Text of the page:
You don't want to f*** with The Family. That's the message I took from the trailer when I watched it for the first time earlier in the summer. I instantly became excited to see it because it has an amazing cast, and it looked like it would be full of laughs and all kinds of mayhem. It turned out to be not quite what I was expecting. The trailer tried to sell it as an action/comedy, but some parts are actually very dark and violent, even for a mafia movie. Unfortunately, most of the funniest moments are in the trailer, as seems to be the case with a lot of films these days.
Robert DeNiro plays Giovanni Manzoni, a mafia head who gets stuck in the witness protection program after ratting out a fellow mob boss. Along with his wife Maggie (Michelle Pfeiffer), daughter Belle (Dianna Agron), and son Warren (John D'Leo) they must move to Normandy, France and rename themselves the Blake family in order to blend in. They make CIA agent Robert Stansfield's (Tommy Lee Jones) job difficult, as they constantly draw attention to themselves by sticking to their no-nonsense, badass ways of living.
Martin Scorsese executive produced, but I have a feeling that his role involved little more than allowing the studio to slap his name on the poster to give it as much legit mafia cred as possible. Nothing must be said about DeNiro because, well, he's DeNiro. Michelle Pfeiffer, who was perfectly cast with her history in films such as Married to the Mob and Scarface, is still gorgeous, even at 55, and she puts in a stellar performance that will hopefully earn her a Golden Globe nomination. Dianna Agron is quite beautiful as well. I don't watch Glee, but I think I might start now. She proved that she can hold her own in a feature film. John D'Leo is great as well, and he appears to have the potential to have a long career ahead of him. Tommy Lee Jones is his usual emotionless self.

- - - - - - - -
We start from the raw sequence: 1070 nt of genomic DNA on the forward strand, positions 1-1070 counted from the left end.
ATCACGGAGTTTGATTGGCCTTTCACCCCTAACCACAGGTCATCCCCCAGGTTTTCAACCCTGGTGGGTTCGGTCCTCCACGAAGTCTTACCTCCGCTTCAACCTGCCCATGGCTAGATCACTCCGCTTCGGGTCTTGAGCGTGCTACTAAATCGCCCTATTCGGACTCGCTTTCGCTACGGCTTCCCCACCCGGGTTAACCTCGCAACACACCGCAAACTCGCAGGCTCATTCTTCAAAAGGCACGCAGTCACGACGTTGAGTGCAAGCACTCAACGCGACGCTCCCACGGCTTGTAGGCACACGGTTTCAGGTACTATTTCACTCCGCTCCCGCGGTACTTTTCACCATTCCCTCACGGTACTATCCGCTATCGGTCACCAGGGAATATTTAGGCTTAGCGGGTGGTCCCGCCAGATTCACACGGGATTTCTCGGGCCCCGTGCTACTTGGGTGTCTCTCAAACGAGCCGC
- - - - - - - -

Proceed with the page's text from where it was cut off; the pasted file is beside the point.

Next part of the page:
The way that the mafia clan eventually finds out where the family is hiding is pretty far-fetched, even for a film, and I feel they should've tried harder to come up with something more believable. It was also difficult to accept the fact that so many of the French people spoke such good English. I haven't read the book that this movie is based on, Malavita, aka Badfellas for the English translation, so if the filmmakers decided to stay true to the book, then it's not really the movie's fault and these things can be overlooked.
This flick certainly has its moments, however. One of the highlights of the film, which was shown in the trailer, is when Maggie sets fire to a supermarket after being insulted by the workers for being American. All the characters have their own ways of handling different situations, and they are fun to watch. There is also a reference to a classic gangster film that is too good to reveal here.